Promote, Promote, Promote!   

Make sure that you give your group ample opportunity to get the word out about your PTA cookbook.  Work with administrators to get in contact with other parents and families. Use your social media networks to connect with friends and family members who want to purchase copies. Meet with local businesses to see if they are willing to keep copies to sell in their stores. If any major school or community events, check with organizers to see if the PTA can sell there.  Promote, promote, promote!

Undertaking a fundraiser is a big job, but breaking down the task into smaller pieces and planning from the get-go will make your job easier.  Many thanks go to the Pennsylvania PTA, and Jean Lisiecki and Julie Lesitsky, for their advice and assistance!

If you have any questions or suggestions for future projects, please feel free to comment below and connect with us on Facebook at

Emily Karsnak is a Marketing and Communications Specialist for the National PTA.  

Proposed Family Engagement Bill Will Strengthen Education

Earlier this week, the Family Engagement in Education Act was introduced in the Unites States Congress by Representative Todd Platts (R-PA), Congresswoman Carolyn McCarthy (D-NY), Senator Jack Reed (D-RI) and Senator Chris Coons (D-DE). Known as S.941/H.R.1821, this legislation will help increase parent and family engagement throughout our country and lead to student success. See news release here:

Simply put: parent engagement equals student achievement. Parents, grand-parents, other family members and all adult role models can bring the needed dedication and experience to the table to help make student success a reality.

For years, school districts and local schools have lacked the resources to implement research-based practices that meaningfully engage parents. This legislation can help provide the resources that take increased engagement to the level we all agree is needed.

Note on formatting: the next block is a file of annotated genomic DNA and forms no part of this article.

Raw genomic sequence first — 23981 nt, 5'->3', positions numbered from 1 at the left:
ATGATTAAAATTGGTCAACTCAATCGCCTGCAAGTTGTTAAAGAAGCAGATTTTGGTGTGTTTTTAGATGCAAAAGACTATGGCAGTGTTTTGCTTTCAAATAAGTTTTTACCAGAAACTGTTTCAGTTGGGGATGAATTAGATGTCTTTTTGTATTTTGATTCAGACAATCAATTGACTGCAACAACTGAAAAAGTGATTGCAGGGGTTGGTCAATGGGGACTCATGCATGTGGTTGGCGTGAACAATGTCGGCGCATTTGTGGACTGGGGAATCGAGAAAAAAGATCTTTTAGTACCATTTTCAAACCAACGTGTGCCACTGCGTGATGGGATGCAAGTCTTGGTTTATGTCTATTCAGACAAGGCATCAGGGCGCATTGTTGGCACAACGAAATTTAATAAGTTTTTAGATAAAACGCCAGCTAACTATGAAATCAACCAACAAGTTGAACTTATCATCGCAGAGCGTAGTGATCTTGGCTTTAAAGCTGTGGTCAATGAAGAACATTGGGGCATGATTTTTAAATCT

The bill would provide incentives to districts and schools to implement best practices, such as parent leadership academies, placing family engagement coordinators in schools, and professional development for educators on how to partner with families.

The Family Engagement in Education Act would also strengthen the sole federal program dedicated to parent engagement, the Parental Information and Resource Centers (PIRCs), to scale-up research-based strategies for engaging families. PIRCs currently serve more than 16 million parents in all 50 states.

As policymakers in Washington work to fix No Child Left Behind, this bill puts forth a framework for true partnership with parents and families in education reform efforts – and it does all of this without authorizing any new federal spending.

We know that partnership is pivotal in ensuring reforms passed on Capitol Hill are sustainable in our districts and schools. There is a lot going on in our nation’s capital and we know Congress has a full plate, but PTA leaders, members and all families should share their support for this legislation and contact their Representatives and Senators to urge them to do the same. For information on how to do this, visit

For 115 years PTA has worked to better the health and educational experience for every child. Now is the time to add your voice to this very important conversation. Get involved and support S.941 and H.R.1821, helping make every child’s potential a reality!